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The Impact of Section 504 of the Vocational Rehabilitation Act of 1973, and the Individuals with Disabilities Education Act (Idea) 2004, on the Education of Children with Disabilities

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The Impact of Section 504 of the Vocational Rehabilitation Act of 1973, and the Individuals with Disabilities Education Act (Idea) 2004, on the Education of Children with Disabilities
The Impact of Section 504 of the Vocational Rehabilitation Act of 1973, and the Individuals with Disabilities Education Act (IDEA) 2004, on the Education of Children with Disabilities

Abstract
Education is regarded as a fundamental right in the United States. Up until the 1970’s, however, children with disabilities were being denied this right. Congress passed landmark legislation to redress this injustice, beginning with the Vocational Rehabilitation Act of 1973, and culminating with the Individuals With Disabilities Education Act. These new federal laws strived to end educational discrimination against children with disabilities, by guaranteeing all children have access to a free and appropriate education in the best environment possible. These laws made clear what schools and other public entities obligations were for the education of the disabled, and also proposed specific measures to be taken for their protection, thereby ensuring that all citizens had access to an education and the self-sufficiency and education provides.

The Impact of Section 504 of the Vocational Rehabilitation Act of 1973, and the Individuals with Disabilities Education Act (IDEA) 2004, on the Education of Children with Disabilities The notion that public education is essential for a well functioning republic has a long history in the United States. The chief goal of an education is to produce a measure of self-sufficiency in an individual (Hannon, 1997). An individual is expected to determine his or her own course and not to be dependant, but function independently, and an education is the means to achieve this goal. Up until the 1970’s, education for those with disabilities did not foster independence, in fact the result was the exact opposite. People with disabilities weren’t expected to be self-sufficient, instead often ended up dependent on public funds and programs for support. (Stroman, 2003) In order to change this prevailing notion about disability,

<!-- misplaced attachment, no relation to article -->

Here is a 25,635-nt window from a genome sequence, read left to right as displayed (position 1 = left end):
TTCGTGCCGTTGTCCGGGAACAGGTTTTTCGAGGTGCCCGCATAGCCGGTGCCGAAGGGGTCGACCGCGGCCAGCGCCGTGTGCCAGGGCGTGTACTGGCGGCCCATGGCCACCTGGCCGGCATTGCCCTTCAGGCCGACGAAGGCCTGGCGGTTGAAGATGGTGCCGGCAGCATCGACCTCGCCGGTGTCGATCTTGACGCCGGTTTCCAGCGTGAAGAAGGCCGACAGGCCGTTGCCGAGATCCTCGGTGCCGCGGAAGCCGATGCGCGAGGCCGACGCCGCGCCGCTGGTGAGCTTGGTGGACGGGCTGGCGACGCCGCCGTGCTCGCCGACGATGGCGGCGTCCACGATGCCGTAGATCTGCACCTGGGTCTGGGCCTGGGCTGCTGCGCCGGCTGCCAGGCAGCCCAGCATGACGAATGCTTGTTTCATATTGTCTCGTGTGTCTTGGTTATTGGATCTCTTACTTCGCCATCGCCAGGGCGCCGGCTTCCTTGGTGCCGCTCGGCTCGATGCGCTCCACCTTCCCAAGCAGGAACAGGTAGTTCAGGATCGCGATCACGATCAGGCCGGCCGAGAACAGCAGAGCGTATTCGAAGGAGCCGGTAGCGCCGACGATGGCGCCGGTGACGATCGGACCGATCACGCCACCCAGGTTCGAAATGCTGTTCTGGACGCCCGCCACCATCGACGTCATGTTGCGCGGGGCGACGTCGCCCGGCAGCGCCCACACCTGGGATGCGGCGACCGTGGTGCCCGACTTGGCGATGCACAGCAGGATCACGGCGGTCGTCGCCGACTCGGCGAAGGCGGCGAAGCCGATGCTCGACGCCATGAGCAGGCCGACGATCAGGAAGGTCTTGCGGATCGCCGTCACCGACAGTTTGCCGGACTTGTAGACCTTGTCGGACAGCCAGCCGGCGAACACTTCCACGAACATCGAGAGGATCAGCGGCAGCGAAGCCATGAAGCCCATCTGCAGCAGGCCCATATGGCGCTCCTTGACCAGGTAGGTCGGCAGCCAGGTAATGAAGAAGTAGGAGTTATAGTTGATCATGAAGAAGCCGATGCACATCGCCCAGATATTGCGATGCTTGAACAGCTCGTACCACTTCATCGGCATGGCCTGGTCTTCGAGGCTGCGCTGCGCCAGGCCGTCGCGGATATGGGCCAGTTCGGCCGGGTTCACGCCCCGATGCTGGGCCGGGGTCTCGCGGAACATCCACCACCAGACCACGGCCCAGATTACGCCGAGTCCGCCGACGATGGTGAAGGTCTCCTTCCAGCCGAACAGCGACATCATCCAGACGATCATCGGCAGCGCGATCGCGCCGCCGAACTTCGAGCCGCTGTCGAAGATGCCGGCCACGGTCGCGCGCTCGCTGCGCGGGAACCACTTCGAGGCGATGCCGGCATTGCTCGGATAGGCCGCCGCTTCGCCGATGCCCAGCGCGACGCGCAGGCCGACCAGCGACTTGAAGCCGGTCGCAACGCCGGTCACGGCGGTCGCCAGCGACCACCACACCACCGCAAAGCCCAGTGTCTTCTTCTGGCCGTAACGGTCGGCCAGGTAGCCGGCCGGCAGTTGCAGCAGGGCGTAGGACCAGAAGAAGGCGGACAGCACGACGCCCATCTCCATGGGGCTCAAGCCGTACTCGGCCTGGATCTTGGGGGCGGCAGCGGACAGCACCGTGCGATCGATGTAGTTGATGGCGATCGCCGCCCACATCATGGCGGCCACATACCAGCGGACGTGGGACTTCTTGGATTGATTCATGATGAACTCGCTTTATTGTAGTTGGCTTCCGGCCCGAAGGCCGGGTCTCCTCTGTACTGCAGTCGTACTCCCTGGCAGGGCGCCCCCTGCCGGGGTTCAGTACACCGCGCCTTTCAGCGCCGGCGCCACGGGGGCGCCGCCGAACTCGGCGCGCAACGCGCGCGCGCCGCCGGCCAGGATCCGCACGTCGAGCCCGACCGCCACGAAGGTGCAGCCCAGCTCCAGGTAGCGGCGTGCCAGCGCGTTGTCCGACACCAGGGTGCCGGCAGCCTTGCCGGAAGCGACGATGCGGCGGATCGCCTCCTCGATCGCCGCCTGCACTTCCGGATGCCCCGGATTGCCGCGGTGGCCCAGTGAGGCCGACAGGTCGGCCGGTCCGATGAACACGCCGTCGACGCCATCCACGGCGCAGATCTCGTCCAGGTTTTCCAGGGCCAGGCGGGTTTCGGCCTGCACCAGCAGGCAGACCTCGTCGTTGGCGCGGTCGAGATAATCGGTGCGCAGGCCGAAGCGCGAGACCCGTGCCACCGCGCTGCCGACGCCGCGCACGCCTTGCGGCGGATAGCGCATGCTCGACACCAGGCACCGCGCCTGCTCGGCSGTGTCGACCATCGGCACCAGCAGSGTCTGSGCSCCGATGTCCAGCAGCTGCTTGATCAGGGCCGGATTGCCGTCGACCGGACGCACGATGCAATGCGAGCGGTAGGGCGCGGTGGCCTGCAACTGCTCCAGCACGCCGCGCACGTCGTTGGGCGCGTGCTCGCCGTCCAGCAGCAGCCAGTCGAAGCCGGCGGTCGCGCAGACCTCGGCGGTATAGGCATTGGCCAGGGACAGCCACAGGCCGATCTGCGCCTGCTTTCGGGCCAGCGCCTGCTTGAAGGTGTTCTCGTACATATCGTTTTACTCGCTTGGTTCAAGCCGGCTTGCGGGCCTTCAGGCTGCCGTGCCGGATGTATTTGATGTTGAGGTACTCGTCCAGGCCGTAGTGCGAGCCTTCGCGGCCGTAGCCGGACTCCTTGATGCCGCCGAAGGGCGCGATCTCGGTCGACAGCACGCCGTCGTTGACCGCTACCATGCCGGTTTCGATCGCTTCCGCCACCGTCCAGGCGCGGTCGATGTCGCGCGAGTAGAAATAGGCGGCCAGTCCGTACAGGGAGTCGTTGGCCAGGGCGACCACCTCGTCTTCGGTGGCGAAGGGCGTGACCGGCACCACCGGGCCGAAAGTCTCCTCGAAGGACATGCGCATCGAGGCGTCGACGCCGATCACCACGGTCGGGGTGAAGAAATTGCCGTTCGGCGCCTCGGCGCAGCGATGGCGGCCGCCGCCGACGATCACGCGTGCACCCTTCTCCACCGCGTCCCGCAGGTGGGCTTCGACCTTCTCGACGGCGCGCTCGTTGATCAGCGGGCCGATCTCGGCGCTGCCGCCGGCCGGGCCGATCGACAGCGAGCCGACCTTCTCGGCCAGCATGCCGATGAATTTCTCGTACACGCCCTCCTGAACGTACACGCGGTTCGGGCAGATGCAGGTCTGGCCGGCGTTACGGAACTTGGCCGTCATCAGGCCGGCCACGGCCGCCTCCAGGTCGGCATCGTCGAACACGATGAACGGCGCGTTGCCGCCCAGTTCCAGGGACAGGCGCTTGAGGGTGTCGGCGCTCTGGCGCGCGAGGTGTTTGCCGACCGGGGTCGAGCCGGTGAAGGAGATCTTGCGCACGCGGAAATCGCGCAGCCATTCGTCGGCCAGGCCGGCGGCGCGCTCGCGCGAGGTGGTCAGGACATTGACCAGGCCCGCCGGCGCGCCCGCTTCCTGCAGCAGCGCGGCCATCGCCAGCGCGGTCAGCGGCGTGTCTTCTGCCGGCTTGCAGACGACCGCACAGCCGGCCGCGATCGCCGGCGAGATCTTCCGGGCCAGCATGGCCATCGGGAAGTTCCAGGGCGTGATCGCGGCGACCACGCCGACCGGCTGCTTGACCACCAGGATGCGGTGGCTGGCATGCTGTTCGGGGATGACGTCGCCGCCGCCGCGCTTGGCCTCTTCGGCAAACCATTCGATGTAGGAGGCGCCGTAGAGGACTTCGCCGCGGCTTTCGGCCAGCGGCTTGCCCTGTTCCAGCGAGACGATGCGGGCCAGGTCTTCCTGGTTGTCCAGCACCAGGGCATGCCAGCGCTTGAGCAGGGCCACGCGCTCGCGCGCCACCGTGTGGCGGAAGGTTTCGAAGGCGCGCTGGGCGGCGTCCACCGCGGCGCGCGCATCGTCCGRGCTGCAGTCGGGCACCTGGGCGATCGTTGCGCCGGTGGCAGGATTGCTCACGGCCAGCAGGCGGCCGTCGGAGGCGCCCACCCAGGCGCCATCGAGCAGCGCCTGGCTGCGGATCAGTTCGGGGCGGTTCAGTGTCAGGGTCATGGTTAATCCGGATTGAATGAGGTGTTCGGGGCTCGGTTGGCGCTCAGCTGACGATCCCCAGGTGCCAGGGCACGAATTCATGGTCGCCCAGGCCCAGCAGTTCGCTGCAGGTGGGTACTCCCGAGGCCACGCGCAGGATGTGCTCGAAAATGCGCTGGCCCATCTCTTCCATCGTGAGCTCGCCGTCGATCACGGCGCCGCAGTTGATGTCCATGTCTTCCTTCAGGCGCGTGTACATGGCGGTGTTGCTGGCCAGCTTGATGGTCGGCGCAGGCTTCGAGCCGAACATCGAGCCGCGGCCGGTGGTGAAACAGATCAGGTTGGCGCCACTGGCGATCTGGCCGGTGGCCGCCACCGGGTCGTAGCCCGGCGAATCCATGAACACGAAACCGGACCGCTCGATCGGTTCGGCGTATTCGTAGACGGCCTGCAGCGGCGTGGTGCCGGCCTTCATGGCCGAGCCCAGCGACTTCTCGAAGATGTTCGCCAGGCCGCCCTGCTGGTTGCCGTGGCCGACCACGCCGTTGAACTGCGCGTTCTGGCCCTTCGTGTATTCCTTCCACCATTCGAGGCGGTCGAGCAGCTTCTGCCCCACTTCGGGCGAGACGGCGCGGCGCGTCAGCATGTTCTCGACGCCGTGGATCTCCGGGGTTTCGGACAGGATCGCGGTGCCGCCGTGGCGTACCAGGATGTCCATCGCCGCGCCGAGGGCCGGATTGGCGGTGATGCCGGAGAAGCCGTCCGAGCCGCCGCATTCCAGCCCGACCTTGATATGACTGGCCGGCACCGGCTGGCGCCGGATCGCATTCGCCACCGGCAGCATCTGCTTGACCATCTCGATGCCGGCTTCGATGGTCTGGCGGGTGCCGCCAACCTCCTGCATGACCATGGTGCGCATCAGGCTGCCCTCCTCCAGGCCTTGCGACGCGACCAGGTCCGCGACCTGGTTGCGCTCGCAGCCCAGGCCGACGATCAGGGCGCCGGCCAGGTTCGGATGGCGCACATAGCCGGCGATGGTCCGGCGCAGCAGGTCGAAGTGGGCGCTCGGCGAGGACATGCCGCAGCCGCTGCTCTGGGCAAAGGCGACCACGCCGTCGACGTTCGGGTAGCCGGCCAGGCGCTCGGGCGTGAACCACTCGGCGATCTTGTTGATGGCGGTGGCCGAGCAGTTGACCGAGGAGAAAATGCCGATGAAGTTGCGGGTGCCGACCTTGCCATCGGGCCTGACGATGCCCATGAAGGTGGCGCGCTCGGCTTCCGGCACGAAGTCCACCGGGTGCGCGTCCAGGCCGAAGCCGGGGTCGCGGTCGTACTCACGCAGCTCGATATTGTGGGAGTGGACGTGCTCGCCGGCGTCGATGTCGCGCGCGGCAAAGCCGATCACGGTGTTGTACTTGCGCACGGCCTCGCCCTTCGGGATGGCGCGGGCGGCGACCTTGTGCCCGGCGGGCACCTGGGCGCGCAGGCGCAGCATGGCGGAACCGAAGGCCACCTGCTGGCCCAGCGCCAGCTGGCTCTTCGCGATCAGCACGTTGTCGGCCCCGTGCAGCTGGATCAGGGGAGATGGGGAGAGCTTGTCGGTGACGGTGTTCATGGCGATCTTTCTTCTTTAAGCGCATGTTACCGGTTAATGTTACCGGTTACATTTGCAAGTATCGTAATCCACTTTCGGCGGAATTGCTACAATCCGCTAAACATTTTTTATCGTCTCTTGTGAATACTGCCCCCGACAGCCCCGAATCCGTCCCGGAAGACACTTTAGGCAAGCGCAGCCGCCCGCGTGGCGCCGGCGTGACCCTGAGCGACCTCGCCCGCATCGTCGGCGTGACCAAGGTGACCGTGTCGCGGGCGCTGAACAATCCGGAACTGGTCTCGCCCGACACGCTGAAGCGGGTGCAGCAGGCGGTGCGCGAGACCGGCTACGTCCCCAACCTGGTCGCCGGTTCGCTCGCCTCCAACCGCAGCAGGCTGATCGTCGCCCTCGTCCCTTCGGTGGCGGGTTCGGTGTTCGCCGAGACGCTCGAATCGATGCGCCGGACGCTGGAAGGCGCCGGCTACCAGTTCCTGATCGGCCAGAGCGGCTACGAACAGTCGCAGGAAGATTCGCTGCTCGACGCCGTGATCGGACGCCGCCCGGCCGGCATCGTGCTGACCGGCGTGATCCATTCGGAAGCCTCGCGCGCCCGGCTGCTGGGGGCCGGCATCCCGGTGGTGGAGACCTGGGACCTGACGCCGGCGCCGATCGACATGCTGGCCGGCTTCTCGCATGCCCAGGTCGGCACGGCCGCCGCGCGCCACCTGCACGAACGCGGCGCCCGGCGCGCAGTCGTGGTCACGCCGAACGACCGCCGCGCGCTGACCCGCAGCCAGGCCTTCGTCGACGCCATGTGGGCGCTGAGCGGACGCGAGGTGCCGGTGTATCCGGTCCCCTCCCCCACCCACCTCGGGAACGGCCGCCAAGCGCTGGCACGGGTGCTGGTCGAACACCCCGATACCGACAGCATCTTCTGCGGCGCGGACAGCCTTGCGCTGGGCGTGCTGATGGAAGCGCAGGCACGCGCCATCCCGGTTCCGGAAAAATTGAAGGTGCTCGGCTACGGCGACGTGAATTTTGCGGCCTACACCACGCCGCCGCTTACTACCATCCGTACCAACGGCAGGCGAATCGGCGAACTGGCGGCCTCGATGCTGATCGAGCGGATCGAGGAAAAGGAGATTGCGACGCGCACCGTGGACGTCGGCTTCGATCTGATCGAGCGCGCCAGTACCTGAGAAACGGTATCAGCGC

References: Brown v. Board of Education of Topeka et. al., 347 U.S. 483 (1954), LEXIS 2094. Flanagan, R. (1995). A Review of the Behavior Assessment System for Children (BASC): Assessment Consistent With the Requirements of the Individuals With Disabilities Education Act (IDEA). Journal of School Psychology, 33, 177-186. Hannon, R. C. (1997). Returning to the True Goal of the Individuals With Disabilities Education Act: Self-Sufficiency. Vanderbilt Law Review, 50, 715-752. Hurwitz, K. A. (2008). A Review of Special Education Law. Pediatric Neurology, 39, 147-154. Jacob, S., Hartshorn, T. S. (2003). Ethics and Law for School Psychologists. Hoboken, NJ: John Wiley and Sons Inc. McDonough, C. B. (2008). The Mainstreaming Requirement of the Individuals With Disabilities Education Act in the Context of Autism Spectrum Disorders. Fordham Urban Law Journal, 35, 1225-1261. Sattler, J. M. (2008). Resource Guide to Accompany Assessment of Children: Cognitive Foundations (5th ed.). San Diego, CA: Jerome M. Sattler, Publisher, Inc. Stroman, D. F. (2003). The Disability Rights Movement: From Deinstitutionalization to Self-Determination. Lanham, MD: University Press of America, Inc. Switzer, J. V. (2003). Disabled Rights: American Policy and the Fight For Equality. Washington, DC: Georgetown University Press.

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